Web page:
This year, summer approaches with a discerning dichotomy.
Spring has felt unusually long and cold – the warm summer days will undoubtedly be welcomed by most. At the same time, the impression left by last summer’s heatwave and wildfires remains fresh. The memory of intolerable heat and smoke-filled air provokes anxiety for many.
It is not surprising to learn that climate anxiety is on the rise. Described as a chronic fear of environmental doom, climate anxiety is a natural response to the warnings of increased extreme weather events, such as last year’s heat dome.
Climate change is now commonly accepted as the result of a century of unsustainable land and energy use. It is anthropogenic (human-caused) and driven by human behaviours of consumption and production.
It is a good thing that human activity is responsible for climate change because we are ultimately the solution. Understanding this can be empowering and help to shift anxiety into action. There are modifiable risk factors to tackle that can reduce the impact and progression of climate change. The latest IPCC report published in April 2022 is solution-focused and points the way to effective, meaningful action.
According to the report, the biggest barrier to individual action amongst populations from higher-income countries such as Canada is the fear that quality of life will be negatively impacted. We have become so embedded in a carbon-dependent paradigm that we’ve been unable to see living any other way. Used to validate inaction, mathematical analysis confirms that one person switching to active transportation or reducing food waste, has no statistical effect on reducing global greenhouse gas emissions.
All of this can feel demoralizing and further instil feelings of hopelessness. However, there is relational context to account for when contrasting the impacts of individual action with collective action. Quite simply, we are social creatures, and we influence one another in multiple ways. The ripple effect that occurs when a colleague implements a green team in the workplace, or our friend rides their bike to school, cannot be underestimated.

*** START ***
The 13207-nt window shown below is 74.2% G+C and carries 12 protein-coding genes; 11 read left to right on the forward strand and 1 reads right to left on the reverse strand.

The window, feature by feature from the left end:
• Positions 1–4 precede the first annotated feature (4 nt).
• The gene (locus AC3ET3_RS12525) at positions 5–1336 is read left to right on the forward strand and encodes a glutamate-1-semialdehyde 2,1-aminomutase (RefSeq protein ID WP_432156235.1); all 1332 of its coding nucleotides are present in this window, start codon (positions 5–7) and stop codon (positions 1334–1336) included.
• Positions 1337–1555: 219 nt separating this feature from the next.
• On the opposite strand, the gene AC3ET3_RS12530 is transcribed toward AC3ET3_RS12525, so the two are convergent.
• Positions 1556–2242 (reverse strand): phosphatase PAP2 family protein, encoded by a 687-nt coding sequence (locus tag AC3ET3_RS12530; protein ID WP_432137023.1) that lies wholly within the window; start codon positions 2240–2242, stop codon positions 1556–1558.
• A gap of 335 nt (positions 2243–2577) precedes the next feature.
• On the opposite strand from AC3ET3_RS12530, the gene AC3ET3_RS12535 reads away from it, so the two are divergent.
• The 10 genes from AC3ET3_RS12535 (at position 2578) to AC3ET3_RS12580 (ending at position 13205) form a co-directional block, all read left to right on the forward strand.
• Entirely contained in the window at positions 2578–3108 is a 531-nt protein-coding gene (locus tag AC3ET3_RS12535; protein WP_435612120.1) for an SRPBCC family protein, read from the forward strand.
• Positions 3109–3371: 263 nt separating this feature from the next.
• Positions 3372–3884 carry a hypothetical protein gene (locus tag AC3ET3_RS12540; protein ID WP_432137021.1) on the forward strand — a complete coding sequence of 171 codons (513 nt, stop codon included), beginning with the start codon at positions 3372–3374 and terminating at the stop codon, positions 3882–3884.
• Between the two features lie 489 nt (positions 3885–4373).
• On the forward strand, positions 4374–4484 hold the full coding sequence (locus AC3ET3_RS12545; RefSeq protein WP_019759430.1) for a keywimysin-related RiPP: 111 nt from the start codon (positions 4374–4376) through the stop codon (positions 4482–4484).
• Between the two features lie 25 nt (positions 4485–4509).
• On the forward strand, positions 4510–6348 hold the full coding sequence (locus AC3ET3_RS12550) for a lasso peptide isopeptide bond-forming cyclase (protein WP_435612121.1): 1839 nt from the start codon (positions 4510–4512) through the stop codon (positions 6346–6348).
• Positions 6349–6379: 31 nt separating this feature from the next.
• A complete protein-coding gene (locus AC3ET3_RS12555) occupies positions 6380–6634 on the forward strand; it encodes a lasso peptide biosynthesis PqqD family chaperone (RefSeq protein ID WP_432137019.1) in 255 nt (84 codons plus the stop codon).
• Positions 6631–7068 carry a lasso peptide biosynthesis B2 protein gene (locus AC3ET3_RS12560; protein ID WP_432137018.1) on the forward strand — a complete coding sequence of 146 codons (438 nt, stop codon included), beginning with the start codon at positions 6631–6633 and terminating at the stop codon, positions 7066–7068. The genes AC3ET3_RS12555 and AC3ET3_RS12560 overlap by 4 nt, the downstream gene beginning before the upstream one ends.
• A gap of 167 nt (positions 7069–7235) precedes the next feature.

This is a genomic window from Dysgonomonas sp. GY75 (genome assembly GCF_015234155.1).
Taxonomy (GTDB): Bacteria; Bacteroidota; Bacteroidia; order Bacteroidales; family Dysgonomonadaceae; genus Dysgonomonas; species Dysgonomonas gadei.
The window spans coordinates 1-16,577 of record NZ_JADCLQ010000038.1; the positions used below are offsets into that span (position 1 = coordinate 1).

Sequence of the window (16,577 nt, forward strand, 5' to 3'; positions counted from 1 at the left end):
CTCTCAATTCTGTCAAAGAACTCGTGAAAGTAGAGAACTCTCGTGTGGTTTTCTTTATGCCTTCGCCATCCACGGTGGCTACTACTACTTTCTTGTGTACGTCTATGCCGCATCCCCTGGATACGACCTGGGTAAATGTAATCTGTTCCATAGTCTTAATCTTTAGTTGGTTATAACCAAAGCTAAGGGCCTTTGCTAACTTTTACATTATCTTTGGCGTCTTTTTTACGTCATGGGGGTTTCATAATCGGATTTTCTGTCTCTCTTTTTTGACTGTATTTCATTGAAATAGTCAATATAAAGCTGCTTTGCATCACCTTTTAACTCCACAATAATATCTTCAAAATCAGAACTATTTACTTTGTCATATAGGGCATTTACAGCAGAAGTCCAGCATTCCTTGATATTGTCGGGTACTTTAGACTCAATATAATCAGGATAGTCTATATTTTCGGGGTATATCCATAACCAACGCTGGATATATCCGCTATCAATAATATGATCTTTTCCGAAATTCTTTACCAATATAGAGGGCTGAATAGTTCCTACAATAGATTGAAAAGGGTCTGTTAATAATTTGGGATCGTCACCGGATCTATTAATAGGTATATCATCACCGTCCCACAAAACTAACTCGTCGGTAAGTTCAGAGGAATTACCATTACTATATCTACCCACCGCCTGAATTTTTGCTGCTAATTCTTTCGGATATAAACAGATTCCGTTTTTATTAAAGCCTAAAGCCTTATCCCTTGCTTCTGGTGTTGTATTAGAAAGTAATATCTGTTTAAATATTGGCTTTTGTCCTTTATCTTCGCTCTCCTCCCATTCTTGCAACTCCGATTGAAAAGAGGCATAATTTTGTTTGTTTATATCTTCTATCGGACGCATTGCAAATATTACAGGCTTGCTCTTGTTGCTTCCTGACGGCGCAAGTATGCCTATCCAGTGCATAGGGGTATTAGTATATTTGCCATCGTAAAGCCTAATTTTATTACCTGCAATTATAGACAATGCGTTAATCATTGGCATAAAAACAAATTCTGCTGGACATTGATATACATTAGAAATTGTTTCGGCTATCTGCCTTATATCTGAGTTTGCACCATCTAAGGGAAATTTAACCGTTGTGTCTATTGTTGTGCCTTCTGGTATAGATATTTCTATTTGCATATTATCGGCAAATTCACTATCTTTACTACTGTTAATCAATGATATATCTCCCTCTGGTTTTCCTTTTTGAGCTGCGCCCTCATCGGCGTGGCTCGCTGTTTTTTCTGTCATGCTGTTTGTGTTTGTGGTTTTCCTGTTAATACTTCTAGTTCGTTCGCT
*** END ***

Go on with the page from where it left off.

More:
One of the most impactful ways we can take individual action is to talk with our friends and neighbours. Connecting to others who understand the experience of climate anxiety can provide comfort and spark community action. For example, the Comox Youth Climate Council (CYCC), a self-driven collective of youth concerned about climate change, recently held a forum to hear municipal leaders speak about the strategies they are taking (or not taking) to transition to a low carbon future. As a peer-led initiative, CYCC creates a safe space for youth to share their climate anxiety while also influencing local policymakers.
The IPCC report identifies cities and municipalities as critical, grassroots players in tackling climate change. Municipal leaders, who ultimately work to grow our communities based on collective values, are integral to delivering key climate solutions. Given the mandate from their electorates, mayors and councils can dramatically improve the well-being of citizens.
Walkable and compact centres, options for active transportation and preservation of green spaces will support mitigation efforts and improve the health of citizens.
Extreme weather events, alterations in food security and an increased prevalence of infectious disease all have a profound impact on human health and are imminent manifestations of climate change. Such an encompassing and pervasive issue naturally produces feelings of tension and worry. When the enormity of climate change overwhelms us with anxiety, we might reflect on the words of singer-songwriter Joan Baez: “Action is the antidote to despair.”
Megan Tomlinson, R.N., is a member of the Canadian Association of Nurses for the Environment https://cane-aiie.ca